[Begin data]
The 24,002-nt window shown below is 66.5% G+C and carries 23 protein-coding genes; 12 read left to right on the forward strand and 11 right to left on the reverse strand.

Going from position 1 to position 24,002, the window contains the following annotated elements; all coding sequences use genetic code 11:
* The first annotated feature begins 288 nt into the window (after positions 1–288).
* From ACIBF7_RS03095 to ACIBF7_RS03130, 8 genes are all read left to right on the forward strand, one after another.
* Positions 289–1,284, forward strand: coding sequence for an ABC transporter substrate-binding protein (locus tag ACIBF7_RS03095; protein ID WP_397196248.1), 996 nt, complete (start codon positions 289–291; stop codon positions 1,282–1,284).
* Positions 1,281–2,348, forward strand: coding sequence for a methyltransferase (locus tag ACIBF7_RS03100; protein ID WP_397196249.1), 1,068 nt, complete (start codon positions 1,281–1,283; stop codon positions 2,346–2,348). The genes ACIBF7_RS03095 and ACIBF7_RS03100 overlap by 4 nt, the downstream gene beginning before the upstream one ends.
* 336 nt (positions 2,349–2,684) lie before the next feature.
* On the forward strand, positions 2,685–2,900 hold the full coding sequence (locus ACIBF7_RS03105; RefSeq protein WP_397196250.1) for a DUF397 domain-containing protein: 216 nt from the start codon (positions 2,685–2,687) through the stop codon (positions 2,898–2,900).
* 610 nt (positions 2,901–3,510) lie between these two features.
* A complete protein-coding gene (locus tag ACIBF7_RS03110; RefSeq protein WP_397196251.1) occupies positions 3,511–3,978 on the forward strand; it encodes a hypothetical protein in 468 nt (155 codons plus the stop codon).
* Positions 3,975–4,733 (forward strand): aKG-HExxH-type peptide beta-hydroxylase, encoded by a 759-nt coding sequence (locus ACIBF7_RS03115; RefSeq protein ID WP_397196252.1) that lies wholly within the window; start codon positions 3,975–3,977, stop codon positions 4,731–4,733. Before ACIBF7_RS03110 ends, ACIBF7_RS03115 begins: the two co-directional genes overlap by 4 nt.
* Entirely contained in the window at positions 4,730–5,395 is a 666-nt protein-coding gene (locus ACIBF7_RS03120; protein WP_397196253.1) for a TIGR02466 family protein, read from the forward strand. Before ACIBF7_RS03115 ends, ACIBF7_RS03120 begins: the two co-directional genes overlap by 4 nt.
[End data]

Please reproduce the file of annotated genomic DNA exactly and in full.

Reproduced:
The 24,002-nt window shown below is 66.5% G+C and carries 23 protein-coding genes; 12 read left to right on the forward strand and 11 right to left on the reverse strand.

Going from position 1 to position 24,002, the window contains the following annotated elements; all coding sequences use genetic code 11:
* The first annotated feature begins 288 nt into the window (after positions 1–288).
* From ACIBF7_RS03095 to ACIBF7_RS03130, 8 genes are all read left to right on the forward strand, one after another.
* Positions 289–1,284, forward strand: coding sequence for an ABC transporter substrate-binding protein (locus tag ACIBF7_RS03095; protein ID WP_397196248.1), 996 nt, complete (start codon positions 289–291; stop codon positions 1,282–1,284).
* Positions 1,281–2,348, forward strand: coding sequence for a methyltransferase (locus tag ACIBF7_RS03100; protein ID WP_397196249.1), 1,068 nt, complete (start codon positions 1,281–1,283; stop codon positions 2,346–2,348). The genes ACIBF7_RS03095 and ACIBF7_RS03100 overlap by 4 nt, the downstream gene beginning before the upstream one ends.
* 336 nt (positions 2,349–2,684) lie before the next feature.
* On the forward strand, positions 2,685–2,900 hold the full coding sequence (locus ACIBF7_RS03105; RefSeq protein WP_397196250.1) for a DUF397 domain-containing protein: 216 nt from the start codon (positions 2,685–2,687) through the stop codon (positions 2,898–2,900).
* 610 nt (positions 2,901–3,510) lie between these two features.
* A complete protein-coding gene (locus tag ACIBF7_RS03110; RefSeq protein WP_397196251.1) occupies positions 3,511–3,978 on the forward strand; it encodes a hypothetical protein in 468 nt (155 codons plus the stop codon).
* Positions 3,975–4,733 (forward strand): aKG-HExxH-type peptide beta-hydroxylase, encoded by a 759-nt coding sequence (locus ACIBF7_RS03115; RefSeq protein ID WP_397196252.1) that lies wholly within the window; start codon positions 3,975–3,977, stop codon positions 4,731–4,733. Before ACIBF7_RS03110 ends, ACIBF7_RS03115 begins: the two co-directional genes overlap by 4 nt.
* Entirely contained in the window at positions 4,730–5,395 is a 666-nt protein-coding gene (locus ACIBF7_RS03120; protein WP_397196253.1) for a TIGR02466 family protein, read from the forward strand. Before ACIBF7_RS03115 ends, ACIBF7_RS03120 begins: the two co-directional genes overlap by 4 nt.